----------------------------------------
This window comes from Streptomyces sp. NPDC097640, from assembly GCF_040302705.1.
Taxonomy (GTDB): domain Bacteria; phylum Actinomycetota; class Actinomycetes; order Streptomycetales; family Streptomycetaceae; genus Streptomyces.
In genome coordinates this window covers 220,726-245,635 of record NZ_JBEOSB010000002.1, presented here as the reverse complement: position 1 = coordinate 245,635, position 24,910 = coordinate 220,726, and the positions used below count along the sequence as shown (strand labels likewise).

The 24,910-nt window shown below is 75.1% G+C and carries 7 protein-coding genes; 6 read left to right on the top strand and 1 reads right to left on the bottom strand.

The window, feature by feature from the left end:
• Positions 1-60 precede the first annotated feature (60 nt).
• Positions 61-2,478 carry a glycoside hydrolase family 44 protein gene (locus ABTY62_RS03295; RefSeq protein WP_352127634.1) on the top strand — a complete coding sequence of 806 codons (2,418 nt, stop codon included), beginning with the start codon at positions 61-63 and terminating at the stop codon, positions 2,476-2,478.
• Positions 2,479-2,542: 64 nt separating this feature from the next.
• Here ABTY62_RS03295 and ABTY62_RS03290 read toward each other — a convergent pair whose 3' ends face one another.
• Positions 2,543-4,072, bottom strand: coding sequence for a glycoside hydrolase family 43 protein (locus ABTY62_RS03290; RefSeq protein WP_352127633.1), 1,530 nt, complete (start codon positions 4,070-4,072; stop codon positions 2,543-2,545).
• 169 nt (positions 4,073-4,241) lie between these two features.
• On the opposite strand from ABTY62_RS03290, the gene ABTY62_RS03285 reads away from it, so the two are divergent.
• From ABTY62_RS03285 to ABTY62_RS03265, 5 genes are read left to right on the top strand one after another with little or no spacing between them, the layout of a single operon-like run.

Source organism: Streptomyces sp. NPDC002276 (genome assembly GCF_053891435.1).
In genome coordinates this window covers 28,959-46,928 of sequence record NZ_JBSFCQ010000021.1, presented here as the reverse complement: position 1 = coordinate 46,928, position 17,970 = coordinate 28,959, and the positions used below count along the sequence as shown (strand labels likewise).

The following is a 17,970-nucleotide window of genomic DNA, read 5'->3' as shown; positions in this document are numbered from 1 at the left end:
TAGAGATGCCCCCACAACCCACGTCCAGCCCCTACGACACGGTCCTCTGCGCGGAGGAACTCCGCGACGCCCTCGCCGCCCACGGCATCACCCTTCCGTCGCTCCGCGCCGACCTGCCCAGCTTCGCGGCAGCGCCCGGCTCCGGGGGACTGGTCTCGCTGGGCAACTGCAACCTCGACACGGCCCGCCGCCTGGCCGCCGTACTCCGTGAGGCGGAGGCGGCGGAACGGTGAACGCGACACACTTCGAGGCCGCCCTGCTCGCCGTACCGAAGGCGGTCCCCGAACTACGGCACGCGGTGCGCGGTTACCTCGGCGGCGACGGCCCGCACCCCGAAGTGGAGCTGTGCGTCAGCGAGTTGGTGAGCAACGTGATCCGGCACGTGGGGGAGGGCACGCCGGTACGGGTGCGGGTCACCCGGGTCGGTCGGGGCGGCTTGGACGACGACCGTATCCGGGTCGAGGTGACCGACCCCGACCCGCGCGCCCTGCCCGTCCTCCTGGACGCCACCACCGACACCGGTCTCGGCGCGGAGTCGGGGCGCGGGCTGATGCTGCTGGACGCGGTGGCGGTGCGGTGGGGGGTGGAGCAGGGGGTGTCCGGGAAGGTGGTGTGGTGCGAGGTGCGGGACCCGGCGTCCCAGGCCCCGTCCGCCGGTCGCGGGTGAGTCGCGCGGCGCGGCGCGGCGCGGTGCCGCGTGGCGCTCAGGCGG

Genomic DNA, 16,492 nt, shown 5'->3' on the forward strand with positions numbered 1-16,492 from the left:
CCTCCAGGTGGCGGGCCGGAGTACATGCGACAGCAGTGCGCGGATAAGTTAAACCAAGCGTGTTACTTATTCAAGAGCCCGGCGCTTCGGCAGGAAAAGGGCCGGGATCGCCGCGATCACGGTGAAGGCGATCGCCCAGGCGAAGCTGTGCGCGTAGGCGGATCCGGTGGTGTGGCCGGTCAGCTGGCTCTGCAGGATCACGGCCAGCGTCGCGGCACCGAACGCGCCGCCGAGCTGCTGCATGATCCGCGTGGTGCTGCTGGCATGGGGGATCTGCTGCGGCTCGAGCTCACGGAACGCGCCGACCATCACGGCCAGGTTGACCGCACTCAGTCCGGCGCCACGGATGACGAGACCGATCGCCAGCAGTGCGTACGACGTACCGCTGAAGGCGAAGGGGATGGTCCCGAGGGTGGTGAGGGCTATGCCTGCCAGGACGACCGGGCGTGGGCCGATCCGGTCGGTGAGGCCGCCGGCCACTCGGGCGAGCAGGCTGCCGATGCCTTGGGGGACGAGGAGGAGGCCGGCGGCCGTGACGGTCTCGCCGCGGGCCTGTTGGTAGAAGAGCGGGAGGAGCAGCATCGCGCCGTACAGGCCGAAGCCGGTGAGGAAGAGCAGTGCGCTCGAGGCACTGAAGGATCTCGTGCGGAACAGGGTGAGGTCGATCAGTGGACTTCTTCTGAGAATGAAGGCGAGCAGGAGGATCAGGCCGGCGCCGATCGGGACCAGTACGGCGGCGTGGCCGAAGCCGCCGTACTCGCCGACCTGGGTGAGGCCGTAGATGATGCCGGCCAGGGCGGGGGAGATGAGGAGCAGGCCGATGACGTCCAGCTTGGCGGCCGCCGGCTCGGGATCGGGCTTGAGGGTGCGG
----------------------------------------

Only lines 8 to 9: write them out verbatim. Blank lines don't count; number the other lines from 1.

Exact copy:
• Positions 2,479-2,542: 64 nt separating this feature from the next.
• Here ABTY62_RS03295 and ABTY62_RS03290 read toward each other — a convergent pair whose 3' ends face one another.